Daily Archives: 15 December 2006

Daniel Drezner on the Globalization of Baseball

International relations professor (and Red Sox fan) Daniel Drezner has compiled a range of responses to the signing of Japan’s top pitcher, Daisuke Matsuzaka, by the Boston Red Sox. One of the excerpts he cites comes from Bryan Walsh at Time.com.

Most Japanese fans … are celebrating Matsuzaka’s signing as further proof that Japan’s best players can compete on baseball’s premier stage. Japanese players who move to the majors are no longer seen as leaving Japan behind; they are seen as representing their country in the international game. It’s a sign that the globalization of sport is finally penetrating this often isolationist country, that many fans here would rather watch an international game with the top players in the world than settle for a lessened domestic product. As one Japanese baseball blog put it: “Finally, all the dream matches will come true in 2007. Matsuzaka vs. Godzilla Matsui, Matsuzaka vs. Genius Ichiro, Matsuzaka vs. Igawa! I wish the MLB 2007 season would start soon.” He’s not the only one.

I suspect Mongolians feel the same way about the success of their countrymen in Japanese sumo, as people in Hawai‘i once did. Japanese professional sumo is, I think, more internationalized than Japanese professional baseball, but the latter is rapidly catching up. However, if Japan’s Central and Pacific Leagues are at the AAA level relative to the North American major leagues, sumo outside Japan is barely at the A level, in my opinion.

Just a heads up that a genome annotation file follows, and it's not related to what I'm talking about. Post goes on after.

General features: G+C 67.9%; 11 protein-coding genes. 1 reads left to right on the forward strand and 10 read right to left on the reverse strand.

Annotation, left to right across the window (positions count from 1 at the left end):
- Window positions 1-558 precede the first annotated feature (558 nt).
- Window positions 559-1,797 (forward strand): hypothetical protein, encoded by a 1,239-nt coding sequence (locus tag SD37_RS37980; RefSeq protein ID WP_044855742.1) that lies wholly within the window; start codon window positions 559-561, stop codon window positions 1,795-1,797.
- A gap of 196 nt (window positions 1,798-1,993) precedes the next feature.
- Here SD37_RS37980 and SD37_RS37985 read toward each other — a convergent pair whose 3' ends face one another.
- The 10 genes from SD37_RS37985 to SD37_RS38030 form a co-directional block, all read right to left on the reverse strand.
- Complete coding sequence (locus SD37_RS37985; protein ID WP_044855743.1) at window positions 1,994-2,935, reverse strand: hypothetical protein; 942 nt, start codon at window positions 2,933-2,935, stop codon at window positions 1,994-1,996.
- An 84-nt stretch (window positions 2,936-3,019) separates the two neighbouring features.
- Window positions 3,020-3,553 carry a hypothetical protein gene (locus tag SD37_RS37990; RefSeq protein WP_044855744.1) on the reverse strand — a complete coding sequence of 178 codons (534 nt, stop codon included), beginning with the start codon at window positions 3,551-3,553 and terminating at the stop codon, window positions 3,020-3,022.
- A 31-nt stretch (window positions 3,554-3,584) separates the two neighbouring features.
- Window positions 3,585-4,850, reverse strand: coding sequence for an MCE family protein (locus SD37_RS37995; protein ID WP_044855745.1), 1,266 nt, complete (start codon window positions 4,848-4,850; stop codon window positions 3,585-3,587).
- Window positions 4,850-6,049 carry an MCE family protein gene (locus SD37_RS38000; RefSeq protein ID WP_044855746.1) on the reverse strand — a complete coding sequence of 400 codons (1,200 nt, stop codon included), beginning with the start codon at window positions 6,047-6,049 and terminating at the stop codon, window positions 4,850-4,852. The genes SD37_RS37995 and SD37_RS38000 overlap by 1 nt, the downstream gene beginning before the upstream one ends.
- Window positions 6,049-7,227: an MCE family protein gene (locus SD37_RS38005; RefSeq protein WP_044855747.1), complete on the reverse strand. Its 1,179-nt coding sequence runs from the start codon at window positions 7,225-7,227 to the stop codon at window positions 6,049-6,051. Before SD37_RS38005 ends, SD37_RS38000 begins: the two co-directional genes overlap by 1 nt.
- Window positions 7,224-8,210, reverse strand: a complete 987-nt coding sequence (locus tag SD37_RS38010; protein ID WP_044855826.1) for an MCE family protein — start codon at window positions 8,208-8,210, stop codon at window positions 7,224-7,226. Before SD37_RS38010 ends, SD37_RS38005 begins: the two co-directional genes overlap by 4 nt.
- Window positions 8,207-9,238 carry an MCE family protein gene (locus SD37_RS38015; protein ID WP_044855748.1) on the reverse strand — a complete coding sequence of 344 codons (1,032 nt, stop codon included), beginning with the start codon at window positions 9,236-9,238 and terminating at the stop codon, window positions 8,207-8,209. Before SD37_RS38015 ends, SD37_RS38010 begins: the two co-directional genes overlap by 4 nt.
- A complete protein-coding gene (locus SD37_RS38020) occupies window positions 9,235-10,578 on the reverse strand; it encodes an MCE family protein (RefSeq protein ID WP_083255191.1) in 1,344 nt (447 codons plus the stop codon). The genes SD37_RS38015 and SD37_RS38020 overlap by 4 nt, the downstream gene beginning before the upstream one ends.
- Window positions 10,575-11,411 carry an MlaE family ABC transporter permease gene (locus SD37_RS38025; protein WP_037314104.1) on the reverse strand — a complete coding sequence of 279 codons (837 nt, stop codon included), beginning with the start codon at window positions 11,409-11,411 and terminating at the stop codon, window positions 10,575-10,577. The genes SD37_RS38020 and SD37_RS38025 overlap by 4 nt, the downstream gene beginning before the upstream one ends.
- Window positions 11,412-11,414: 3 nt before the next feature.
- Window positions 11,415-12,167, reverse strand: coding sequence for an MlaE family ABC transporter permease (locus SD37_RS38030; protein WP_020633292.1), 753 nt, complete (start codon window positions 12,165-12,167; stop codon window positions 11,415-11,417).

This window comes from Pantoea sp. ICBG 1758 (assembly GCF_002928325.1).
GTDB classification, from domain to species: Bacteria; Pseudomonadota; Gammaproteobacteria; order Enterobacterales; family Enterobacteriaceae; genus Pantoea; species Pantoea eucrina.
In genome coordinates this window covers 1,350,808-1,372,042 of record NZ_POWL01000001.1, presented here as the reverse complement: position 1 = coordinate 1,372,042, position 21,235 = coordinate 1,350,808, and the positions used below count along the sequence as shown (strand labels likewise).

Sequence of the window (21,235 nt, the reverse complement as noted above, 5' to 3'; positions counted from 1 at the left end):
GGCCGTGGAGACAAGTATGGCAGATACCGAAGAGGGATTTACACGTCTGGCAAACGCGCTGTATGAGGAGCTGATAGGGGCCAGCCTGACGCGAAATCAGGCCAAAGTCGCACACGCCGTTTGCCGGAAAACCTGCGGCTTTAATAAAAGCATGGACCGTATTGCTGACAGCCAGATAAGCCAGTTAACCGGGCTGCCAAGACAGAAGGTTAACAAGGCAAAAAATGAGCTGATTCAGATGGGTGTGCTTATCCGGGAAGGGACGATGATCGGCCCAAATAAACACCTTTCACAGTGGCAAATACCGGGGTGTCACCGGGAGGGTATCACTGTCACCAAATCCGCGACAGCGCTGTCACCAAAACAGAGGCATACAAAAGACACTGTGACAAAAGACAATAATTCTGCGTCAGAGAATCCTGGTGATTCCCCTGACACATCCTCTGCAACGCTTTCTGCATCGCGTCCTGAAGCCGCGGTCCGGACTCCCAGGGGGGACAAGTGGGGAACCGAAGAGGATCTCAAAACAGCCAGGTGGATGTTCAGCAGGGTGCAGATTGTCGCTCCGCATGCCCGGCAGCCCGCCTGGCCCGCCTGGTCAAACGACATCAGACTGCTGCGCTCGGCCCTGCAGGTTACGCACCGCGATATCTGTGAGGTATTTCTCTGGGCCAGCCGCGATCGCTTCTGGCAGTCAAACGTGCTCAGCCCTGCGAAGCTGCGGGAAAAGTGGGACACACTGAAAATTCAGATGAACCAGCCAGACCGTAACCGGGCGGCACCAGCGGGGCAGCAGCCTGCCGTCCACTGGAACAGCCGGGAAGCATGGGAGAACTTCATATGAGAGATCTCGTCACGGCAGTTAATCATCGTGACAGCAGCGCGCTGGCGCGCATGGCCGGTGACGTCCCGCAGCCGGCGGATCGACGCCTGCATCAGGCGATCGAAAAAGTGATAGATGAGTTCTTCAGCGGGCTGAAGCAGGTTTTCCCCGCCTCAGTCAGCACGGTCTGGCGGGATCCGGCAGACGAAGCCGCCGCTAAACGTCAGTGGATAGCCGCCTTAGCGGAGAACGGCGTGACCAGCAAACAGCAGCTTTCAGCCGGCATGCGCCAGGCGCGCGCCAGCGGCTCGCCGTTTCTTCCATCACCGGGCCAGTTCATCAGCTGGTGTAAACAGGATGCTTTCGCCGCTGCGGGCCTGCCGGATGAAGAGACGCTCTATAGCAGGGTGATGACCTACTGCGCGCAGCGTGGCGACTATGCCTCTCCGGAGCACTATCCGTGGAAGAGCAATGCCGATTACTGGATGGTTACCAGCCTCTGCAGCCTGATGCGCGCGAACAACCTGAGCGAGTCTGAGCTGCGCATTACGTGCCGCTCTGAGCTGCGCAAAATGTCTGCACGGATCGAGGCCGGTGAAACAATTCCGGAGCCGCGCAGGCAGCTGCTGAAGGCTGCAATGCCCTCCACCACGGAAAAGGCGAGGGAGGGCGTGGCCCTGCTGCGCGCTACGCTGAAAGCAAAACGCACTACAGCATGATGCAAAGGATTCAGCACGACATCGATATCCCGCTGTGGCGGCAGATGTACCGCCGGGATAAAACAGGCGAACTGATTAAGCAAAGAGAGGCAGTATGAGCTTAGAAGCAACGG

Last Saturday, I caught the last half of “Sumo World Challenge from Madison Square Garden in New York” on ESPN2. The final four were from Japan, Poland, Bulgaria, and the Netherlands. The Japanese wrestler won, and they were all rather skillful, but I found the dumbing down of sumo ritual for the benefit of those provincials in NYC pretty jarring. I got the distinct impression that the low-key—even taciturn—color commentator, retired pro sumo grand champion Musashimaru, was slightly embarrassed.

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Filed under baseball, Hawai'i, Japan, North America, sumo

No-Sword on the Kanji of the Year

Matt the language blogger of No-sword offers some etymological insights into Japan’s Kanji of the Year, 命 inochi ‘life’. Here’s a snippet.

Probably the most interesting way 命 can be used is to write mikoto, which is the “highness” (as in “your”) that I mentioned above. “Highness” is, obviously, a gross translation that takes the cultural context out back and breaks its kneecaps; the word mikoto is from /mi/ (honorific) + /koto/ (“word”) and was first used to refer respectfully to what gods and emperors said, or did, or were — the distinction was not always clear-cut, as is often the case with gods and emperors*. In any case, that is why everyone who’s anyone in Japanese mythology has a name ending in -no-Mikoto.

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Filed under Japan, language